The Board currently consists of thirteen directors, with no vacancies, and the term of all of the directors expires at the Annual Meeting. After years of dedicated service on the Board, Mr. James Guyette and Ms. Nancy Peretsman are retiring from the Board, effective as of the Annual Meeting, and are therefore not standing for re-election. In addition, the Company has nominated a new director nominee, Mr. Bob van Dijk. As a result, effective as of the Annual Meeting, the Board has fixed the number of directors constituting the entire Board at twelve directors with no vacancies. If elected at the Annual Meeting, each of the twelve director nominees listed below will hold office for a one-year term until the 2021 annual meeting of stockholders and until his or her successor has been duly elected and qualified, or until his or her earlier death, resignation or removal. Unless otherwise instructed, the persons named as proxies on the accompanying proxy card will vote shares represented by properly executed proxies for the twelve nominees named herein. The proxies solicited by this proxy statement may not be voted for more than twelve nominees.

With respect to the election of directors, a majority of votes cast means that the number of shares cast “for” a nominee’s election exceeds the number of “withhold” votes for that nominee. With respect to Proposal 1, votes cast does not include abstentions or broker non-votes, and therefore, abstentions and broker non-votes will not affect the outcome of the vote. Holders of common stock may not cumulate their votes in the election of directors.

Although the Board anticipates that the twelve nominees will be available to serve as directors on our Board and each person nominated has agreed to serve if elected, if any of them should be unwilling or unable to serve, the proxies will be voted for the election of such substitute nominee or nominees as may be designated by the Board.

The Board of Directors recommends a vote FOR each of the Board’s nominees.

 

Director Qualifications

We believe that our directors should possess high personal and professional ethics and integrity, and be committed to representing the long-term interests of our stockholders. We endeavor to have a Board representing a range of experiences at policy-making levels in business and in areas that are relevant to the global nature of our operations and our long-term strategy, including growth on a global scale. As a result, the Board and the Nominating and Corporate Governance Committee (“NCG Committee”) believe that, in light of our business, strategy and structure, the following are key areas of experience, qualifications and skills that should be represented on the Board:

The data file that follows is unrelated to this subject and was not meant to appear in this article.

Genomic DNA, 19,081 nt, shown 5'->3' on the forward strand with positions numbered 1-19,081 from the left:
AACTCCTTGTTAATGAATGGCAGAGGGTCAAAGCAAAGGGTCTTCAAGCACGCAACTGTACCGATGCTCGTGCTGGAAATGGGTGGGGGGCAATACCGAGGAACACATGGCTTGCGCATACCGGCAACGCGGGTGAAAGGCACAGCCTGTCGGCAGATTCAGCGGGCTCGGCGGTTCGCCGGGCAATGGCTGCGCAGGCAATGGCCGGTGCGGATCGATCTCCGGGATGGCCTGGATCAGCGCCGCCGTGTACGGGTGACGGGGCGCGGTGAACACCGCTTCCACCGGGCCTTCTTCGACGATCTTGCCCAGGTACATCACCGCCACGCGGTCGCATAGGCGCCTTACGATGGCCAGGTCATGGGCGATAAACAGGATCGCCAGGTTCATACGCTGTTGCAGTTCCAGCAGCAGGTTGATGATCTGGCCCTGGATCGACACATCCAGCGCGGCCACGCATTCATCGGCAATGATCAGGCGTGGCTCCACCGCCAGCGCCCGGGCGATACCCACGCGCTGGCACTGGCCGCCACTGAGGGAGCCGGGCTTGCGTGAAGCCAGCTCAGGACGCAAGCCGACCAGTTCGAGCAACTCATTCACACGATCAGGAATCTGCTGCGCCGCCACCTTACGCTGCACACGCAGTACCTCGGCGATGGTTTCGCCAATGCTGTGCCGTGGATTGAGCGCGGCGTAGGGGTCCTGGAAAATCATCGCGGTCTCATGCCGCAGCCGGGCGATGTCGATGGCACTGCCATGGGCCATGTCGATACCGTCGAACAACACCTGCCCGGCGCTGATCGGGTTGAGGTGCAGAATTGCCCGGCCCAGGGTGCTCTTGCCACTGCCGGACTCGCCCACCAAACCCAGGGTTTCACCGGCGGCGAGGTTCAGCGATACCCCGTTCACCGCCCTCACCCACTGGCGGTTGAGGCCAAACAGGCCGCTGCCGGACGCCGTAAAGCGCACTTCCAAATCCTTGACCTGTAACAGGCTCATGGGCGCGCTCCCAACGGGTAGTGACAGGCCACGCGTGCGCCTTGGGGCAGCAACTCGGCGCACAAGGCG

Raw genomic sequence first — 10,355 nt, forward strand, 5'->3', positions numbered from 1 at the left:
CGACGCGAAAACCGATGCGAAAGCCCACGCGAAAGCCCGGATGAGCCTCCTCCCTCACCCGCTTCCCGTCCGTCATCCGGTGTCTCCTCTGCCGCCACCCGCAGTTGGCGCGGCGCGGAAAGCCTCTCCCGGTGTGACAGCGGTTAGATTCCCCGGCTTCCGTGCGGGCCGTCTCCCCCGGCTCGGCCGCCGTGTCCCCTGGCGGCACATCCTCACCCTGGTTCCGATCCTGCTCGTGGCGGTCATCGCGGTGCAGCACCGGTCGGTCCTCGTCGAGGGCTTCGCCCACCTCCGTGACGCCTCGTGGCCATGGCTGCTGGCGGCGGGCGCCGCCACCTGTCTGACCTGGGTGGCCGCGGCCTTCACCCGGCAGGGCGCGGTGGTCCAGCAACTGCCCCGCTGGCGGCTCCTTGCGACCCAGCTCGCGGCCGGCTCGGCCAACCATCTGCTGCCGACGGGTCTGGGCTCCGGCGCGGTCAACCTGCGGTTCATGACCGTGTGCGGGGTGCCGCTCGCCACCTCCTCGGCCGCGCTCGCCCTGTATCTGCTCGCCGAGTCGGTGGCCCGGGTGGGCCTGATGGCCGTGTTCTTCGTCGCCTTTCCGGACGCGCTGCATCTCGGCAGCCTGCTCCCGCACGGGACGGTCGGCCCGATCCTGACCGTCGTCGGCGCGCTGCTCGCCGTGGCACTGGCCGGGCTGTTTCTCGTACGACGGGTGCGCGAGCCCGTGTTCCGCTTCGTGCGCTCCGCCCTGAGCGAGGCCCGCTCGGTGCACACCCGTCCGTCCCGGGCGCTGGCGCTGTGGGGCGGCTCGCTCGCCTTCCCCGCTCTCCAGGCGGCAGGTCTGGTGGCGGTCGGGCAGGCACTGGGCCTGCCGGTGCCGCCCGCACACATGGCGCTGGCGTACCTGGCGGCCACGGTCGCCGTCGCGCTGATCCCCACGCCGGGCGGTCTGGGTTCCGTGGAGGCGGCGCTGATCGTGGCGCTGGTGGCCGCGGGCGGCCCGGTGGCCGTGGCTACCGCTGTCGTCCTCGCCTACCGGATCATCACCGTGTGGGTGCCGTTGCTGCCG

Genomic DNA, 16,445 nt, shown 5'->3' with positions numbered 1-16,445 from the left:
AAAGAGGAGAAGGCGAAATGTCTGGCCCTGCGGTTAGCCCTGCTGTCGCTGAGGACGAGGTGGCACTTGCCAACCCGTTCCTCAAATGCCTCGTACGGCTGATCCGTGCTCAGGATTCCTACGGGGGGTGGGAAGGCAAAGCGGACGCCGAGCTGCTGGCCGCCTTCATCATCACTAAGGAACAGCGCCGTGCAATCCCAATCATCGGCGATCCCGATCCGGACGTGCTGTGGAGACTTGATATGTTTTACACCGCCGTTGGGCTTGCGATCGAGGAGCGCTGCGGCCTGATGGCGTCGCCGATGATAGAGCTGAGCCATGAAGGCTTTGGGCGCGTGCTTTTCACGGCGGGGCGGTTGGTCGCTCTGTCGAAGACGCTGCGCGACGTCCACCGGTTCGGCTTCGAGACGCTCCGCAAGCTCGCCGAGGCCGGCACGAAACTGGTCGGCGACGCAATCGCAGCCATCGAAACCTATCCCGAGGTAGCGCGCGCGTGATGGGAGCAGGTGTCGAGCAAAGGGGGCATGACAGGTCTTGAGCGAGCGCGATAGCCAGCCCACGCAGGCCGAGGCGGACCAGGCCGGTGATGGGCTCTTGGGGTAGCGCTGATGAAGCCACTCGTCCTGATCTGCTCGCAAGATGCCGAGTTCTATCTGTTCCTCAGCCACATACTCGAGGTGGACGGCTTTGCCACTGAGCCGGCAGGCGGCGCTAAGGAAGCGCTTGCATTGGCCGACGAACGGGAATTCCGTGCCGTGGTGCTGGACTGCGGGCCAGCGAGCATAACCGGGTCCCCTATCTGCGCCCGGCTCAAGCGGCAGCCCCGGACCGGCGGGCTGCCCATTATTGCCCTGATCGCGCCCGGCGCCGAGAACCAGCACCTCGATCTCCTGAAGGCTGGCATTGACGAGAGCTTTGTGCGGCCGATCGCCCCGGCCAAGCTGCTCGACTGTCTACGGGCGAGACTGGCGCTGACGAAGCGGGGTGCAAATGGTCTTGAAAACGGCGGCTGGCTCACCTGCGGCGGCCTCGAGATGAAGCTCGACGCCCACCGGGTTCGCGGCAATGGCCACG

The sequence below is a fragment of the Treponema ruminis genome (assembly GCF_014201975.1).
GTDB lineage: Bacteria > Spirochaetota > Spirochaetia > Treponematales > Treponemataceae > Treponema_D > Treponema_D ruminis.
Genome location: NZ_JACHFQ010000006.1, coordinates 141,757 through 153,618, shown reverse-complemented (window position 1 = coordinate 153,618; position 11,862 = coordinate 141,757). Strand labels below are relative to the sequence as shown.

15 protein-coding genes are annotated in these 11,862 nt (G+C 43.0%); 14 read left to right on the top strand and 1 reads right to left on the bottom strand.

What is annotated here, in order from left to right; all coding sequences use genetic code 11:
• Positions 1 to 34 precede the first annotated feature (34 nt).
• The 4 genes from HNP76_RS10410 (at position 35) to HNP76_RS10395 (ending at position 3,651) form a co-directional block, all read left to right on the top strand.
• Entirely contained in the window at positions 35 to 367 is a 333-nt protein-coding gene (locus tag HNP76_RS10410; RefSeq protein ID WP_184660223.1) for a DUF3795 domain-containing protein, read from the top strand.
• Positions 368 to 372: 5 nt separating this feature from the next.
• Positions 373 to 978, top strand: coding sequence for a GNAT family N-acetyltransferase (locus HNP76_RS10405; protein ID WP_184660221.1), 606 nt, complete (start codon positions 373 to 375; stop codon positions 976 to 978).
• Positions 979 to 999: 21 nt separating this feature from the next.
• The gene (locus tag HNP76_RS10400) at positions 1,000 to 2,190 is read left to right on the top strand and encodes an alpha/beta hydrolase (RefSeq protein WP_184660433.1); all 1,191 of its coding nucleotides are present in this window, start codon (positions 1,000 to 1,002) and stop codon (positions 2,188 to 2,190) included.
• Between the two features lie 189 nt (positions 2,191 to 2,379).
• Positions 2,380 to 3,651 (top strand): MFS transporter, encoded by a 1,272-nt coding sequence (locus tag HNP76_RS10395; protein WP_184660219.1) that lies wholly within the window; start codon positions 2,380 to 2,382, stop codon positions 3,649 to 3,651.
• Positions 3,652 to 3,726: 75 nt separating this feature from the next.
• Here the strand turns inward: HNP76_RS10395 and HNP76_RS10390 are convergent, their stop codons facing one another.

Leadership experience. The Board believes that directors with experience in significant leadership positions over an extended period, especially chief executive officer positions, provide us and the Board with special insights. These individuals generally possess extraordinary leadership qualities and the ability to identify and develop those qualities in others. They demonstrate a practical understanding of organizations, processes, strategy, risk management and the methods to drive change and growth.

Finance experience. The Board believes that an understanding of finance, financial statements and financial reporting processes is important for our directors. We generally measure our operating and strategic performance by reference to financial targets. In addition, accurate financial reporting and effective auditing are critical to our success.

Global experience. Our future success depends, in part, on our ability to continue to grow our businesses outside the United States. In 2019, approximately 90% of our consolidated revenues were generated by our international businesses. As a result, the Board believes it is important that it include directors with a global business perspective and significant international business experience.